Steering Committee

Julia Landstreet
Former Executive Director, NCDC

Gary Gaston
Executive Director, NCDC; Author

Christine Kreyling

Sandy Bivens
Superintendent of Nature Centers, Metro Parks and Recreation (Retired)

Jennifer Carlat
Assistant Director, Community Planning Division, Metro Planning Department

Hal Clark
Associate Principal, Civil Site Design Group; NCDC Board of Directors

Laurel Creech
Chief Service Officer, Mayor's Office

Ed Cole
Executive Director, Transit Alliance of Middle Tennessee

Chastity Hemmer-Mitchell
Senior Director, Government Relations, the American Heart Association; Policy Advocate, Tennessee Obesity Taskforce

Audra Ladd
Project Manager, Middle TN land use and open space, The Land Trust for Tennessee

Bert Mathews
Developer, President of the Mathews Company; President of the Board of Directors of the Chamber of Commerce

Leslie Meehan
Director of Healthy Communities, Metropolitan Planning Organization, Tennessee Obesity Taskforce    

Leslie Newman

Toks Omishakin
Chief of Environment and Planning, Tennessee Department of Transportation

Jeff Ockerman
Director, Division of Health Planning, TN Government

Bill Paul
Director of Public Health, Metro Nashville Health Department

Doug Perkins
Professor of Community and Environmental Psychology,
Community Research & Action program, Vanderbilt University

Leslie Speller Henderson
Professor of Agriculture & Human Science, TN State University

Recent Projects

Neighborhood Assessment Toolkit

Neighborhood Assessment Toolkit

A continuation of both The Plan of Nashville and Shaping the Healthy Community: The Nashville Plan, the Neighborhood Assessment Toolkit is an assessment and development scoring tool intended for local and community associations when engaging new development. The Toolkit is comprised of neighborhood and parcel assessment resources, along with a development scorecard based on the 10 Principles of the Plan of Nashville.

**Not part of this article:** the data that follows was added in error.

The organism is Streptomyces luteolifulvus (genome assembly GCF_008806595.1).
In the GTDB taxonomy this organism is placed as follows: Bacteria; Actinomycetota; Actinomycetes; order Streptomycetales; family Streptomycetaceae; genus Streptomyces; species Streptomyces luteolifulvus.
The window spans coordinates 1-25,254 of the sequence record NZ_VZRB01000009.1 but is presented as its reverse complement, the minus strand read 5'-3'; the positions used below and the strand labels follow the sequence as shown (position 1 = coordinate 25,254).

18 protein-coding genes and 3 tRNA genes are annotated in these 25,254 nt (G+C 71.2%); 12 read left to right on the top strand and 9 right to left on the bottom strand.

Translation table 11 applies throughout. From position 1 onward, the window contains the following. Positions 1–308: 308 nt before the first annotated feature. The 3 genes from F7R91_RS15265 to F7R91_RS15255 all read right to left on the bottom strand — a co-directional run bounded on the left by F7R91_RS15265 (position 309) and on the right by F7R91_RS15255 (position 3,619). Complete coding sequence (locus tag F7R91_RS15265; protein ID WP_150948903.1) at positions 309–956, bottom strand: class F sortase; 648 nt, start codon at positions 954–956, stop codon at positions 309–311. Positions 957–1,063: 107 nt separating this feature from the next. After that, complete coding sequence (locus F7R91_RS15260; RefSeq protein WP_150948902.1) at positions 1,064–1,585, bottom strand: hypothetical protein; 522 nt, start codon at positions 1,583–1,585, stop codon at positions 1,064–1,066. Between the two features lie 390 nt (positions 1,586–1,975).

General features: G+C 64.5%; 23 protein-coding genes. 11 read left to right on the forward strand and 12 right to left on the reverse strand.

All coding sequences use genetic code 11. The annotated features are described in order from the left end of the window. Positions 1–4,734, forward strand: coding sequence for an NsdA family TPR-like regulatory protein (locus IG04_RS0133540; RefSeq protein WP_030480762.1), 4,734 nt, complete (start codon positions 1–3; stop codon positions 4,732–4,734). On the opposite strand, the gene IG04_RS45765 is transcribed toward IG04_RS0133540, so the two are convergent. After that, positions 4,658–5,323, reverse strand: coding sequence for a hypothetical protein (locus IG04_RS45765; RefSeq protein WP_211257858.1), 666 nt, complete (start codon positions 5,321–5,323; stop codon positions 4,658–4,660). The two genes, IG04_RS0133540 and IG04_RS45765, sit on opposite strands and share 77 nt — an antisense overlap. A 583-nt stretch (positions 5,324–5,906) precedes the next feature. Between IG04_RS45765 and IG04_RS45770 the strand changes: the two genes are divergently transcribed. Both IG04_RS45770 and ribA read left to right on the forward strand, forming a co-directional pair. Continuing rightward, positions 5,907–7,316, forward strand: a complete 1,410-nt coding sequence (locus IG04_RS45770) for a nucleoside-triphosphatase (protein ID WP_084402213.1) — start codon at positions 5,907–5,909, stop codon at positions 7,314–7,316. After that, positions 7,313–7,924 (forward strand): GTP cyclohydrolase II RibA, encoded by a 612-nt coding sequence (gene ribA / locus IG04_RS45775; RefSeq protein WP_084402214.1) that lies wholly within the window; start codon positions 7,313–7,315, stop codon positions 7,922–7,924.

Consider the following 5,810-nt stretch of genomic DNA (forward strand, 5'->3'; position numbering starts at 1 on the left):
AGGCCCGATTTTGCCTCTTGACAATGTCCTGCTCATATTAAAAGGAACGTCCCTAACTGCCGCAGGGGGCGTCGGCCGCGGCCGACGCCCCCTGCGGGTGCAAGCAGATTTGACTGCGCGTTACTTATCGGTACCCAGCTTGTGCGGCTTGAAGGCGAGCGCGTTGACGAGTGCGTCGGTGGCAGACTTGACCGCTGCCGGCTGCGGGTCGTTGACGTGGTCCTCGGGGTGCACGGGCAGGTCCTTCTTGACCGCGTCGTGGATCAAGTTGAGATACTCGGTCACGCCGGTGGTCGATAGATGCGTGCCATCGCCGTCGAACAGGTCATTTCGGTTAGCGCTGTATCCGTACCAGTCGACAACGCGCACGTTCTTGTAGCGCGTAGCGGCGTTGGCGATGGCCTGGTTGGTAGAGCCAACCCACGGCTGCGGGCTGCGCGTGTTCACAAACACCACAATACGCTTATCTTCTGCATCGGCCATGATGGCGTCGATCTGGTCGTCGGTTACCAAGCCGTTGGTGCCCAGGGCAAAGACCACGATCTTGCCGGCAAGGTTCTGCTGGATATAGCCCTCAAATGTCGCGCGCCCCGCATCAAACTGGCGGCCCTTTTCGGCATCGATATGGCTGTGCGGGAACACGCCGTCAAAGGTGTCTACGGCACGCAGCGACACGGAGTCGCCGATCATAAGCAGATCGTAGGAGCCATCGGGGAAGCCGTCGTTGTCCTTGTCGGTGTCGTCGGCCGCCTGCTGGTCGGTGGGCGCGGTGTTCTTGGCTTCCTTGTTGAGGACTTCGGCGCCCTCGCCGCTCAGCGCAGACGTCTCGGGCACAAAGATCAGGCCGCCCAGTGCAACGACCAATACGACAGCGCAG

Placemaking: Challenges + Opportunities in Metro Nashville Preview

Placemaking: Challenges + Opportunities in Metro Nashville

The Project for Public Spaces, on their organization’s web site, asks “what if we built our communities around places?” They then go on to define Placemaking as “both an overarching idea and a hands-on approach for improving a neighborhood, city, or region, Placemaking inspires people to collectively reimagine and reinvent public spaces as the heart of every community.  Strengthening the connection between people and the places they share, Placemaking refers to a collaborative process by which we can shape our public realm in order to maximize shared value.  More than just promoting better urban design, Placemaking facilitates creative patterns of use, paying particular attention to the physical, cultural, and social identities that define a place and support its ongoing evolution.”

Each team asked the questions “could the spaces proposed improve pedestrian, bicycle, and street connectivity?  Could they maintain and/or strengthen street and/or bike and pedestrian connections depending on the site?”  The intent was to promote walkable, bike-friendly environments and access to transit, with particular attention to providing connections between the proposed spaces and surrounding neighborhoods.

Access and Livability: Transit-Oriented Development, The Franklin Corridor Preview

Access and Livability: Transit-Oriented Development, The Franklin Corridor

As Nashville’s economy and population booms, creating new opportunities for transit will help keep our communities healthy and prosperous. Currently, Nashville is a car-centric city leaving most of its people with the automobile as the only option for transportation. As driving costs, obesity rates, and the median age of the population continue to increase, providing transportation options becomes a priority to ensure public health and continued mobility. 

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